International Monetary Fund opposes President Trump's import duty plan on steel, aluminum

Canada's metal producers are urging the government to push back against an American plan to slap steep tariffs on aluminum and steel imports, saying they are being unfairly targeted in a sweeping strategy aimed at protecting US companies from state-sponsored Chinese producers.

To apply these tariffs, the invoking a rarely used clause in a 1962 trade law that allows the president to declare tariffs if required by national security.

An editorial in the conservative Wall Street Journal typified the dismay of industry advocates, calling the tariffs the "biggest policy blunder" of Trump's young presidency and "self-inflicted folly".

The analysis came a day after Trump surprised seemingly everyone with specific, imminent tariffs on the materials.

China's foreign minister tore into the new steel and aluminum tariffs announced by US President Trump, calling them "groundless" in remarks to state media Saturday.

"Yerxa said the national security basis for the tariffs had never been applied to allies". That is no showstopper, they contended.

"If Canada fails to obtain an exemption from unjust and punitive tariffs on steel and aluminum exports to the United States, then the Canadian government has no choice but to withdraw from NAFTA renegotiations", Unifor said in a statement.

The oil and gas sector in the United States' Houston area might suffer from the White House's steep tariff measure on steel and aluminum imports, a US economist said Friday.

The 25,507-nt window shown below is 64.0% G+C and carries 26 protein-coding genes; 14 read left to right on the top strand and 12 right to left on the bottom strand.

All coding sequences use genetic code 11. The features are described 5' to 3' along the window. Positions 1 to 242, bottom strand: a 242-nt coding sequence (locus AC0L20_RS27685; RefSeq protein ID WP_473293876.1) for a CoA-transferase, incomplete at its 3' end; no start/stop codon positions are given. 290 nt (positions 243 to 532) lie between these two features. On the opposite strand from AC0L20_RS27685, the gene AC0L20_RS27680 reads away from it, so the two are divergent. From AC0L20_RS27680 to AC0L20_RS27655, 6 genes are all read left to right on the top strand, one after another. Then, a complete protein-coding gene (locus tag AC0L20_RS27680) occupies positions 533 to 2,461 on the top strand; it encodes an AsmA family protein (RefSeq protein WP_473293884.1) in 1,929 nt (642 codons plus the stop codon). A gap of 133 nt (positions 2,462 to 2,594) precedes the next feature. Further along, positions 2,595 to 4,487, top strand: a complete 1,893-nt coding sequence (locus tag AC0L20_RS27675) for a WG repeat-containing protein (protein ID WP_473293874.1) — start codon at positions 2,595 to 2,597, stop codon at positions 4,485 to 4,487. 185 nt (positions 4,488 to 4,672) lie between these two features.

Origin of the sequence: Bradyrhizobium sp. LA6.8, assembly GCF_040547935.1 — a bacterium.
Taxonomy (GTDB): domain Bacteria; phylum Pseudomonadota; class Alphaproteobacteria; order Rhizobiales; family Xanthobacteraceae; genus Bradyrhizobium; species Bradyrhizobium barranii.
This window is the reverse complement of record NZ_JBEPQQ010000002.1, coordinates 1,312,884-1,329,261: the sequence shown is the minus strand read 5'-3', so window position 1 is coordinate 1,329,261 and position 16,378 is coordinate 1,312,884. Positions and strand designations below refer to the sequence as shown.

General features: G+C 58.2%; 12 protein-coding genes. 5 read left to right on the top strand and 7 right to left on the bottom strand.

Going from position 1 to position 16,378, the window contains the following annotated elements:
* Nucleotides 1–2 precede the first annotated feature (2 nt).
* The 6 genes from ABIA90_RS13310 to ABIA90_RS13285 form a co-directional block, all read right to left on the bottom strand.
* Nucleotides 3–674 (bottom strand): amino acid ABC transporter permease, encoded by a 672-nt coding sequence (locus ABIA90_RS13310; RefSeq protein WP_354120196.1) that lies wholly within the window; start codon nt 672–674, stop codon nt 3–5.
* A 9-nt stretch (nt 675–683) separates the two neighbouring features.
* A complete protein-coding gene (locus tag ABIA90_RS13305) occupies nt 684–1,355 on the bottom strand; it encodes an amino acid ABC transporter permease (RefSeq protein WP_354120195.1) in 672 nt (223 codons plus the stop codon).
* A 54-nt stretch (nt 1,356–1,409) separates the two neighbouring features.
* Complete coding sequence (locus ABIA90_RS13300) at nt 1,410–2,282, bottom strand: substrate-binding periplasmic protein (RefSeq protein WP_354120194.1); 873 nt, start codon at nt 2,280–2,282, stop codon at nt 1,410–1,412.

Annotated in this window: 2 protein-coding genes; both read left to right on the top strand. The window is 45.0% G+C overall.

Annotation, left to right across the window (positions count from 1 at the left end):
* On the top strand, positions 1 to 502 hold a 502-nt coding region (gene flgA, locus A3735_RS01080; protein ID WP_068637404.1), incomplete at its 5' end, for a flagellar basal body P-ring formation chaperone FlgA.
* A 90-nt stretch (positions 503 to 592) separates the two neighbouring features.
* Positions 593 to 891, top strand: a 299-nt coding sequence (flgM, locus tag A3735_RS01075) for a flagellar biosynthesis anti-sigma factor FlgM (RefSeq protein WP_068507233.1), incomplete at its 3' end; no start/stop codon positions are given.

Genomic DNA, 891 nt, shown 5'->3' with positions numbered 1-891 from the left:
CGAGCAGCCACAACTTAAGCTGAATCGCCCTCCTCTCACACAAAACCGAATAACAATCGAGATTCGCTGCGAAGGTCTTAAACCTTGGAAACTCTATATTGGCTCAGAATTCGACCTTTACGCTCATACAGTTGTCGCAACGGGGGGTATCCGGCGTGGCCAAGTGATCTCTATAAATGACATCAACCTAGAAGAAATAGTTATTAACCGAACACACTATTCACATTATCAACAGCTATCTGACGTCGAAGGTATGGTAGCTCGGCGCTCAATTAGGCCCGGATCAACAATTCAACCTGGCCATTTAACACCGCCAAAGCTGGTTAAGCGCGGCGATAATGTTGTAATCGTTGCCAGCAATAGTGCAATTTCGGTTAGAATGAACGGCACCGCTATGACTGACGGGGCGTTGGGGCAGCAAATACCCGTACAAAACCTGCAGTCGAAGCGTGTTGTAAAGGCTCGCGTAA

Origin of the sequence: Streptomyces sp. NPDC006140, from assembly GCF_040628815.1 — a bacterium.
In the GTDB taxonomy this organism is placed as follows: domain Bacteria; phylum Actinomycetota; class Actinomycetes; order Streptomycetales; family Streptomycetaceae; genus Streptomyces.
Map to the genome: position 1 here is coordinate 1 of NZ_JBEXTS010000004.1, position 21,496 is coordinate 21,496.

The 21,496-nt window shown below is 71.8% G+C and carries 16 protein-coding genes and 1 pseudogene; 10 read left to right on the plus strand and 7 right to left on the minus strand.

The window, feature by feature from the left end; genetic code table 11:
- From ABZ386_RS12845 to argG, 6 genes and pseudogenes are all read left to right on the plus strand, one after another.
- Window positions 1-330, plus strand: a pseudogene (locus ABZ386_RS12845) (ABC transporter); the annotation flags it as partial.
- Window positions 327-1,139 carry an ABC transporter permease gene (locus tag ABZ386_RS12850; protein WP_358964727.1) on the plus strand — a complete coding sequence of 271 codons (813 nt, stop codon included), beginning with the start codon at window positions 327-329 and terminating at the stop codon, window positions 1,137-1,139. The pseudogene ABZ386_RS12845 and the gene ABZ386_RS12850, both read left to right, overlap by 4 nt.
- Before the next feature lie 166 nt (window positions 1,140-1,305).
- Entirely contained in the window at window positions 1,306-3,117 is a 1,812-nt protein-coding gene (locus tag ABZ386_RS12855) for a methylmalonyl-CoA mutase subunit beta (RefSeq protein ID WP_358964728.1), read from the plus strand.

"We will not sit idly when European industry and jobs are threatened", European Commission chief Jean-Claude Juncker said.

"Steel to us is everything".

Those fears were exacerbated early Friday when Trump welcomed a trade war in a blistering series of tweets, saying they are "good and easy to win". Concerned about their jobs and the future, many will welcome Mr Trump's comments.

South Korea shipped 3.6 million tons of steel products to the US previous year, becoming the No. 3 steel exporter after Canada and Brazil, according to the US Department of Commerce.

But Trump could find his move backfires, as the European Union prepares retaliatory measures.

China also condemned the move, with a Chinese foreign ministry spokesperson saying: "If all countries followed the example of the United States, [it] will undoubtedly result in a serious impact on the global trade order". The EU will further seek to settle the dispute before the World Trade Organisation, he added.

The European Union has said it plans to apply 25% tariffs on $3.5 billion of USA imports to the continent in response to "rebalance" trade.

Yesterday Prime Minister Theresa May called the President to express her "deep concern" at his move, urging "multilateral action" to solve the problems of "global oversupply".

"This has the potential to get worse, but there's a long way to go before we have a trade war", he said.

  • Leroy Wright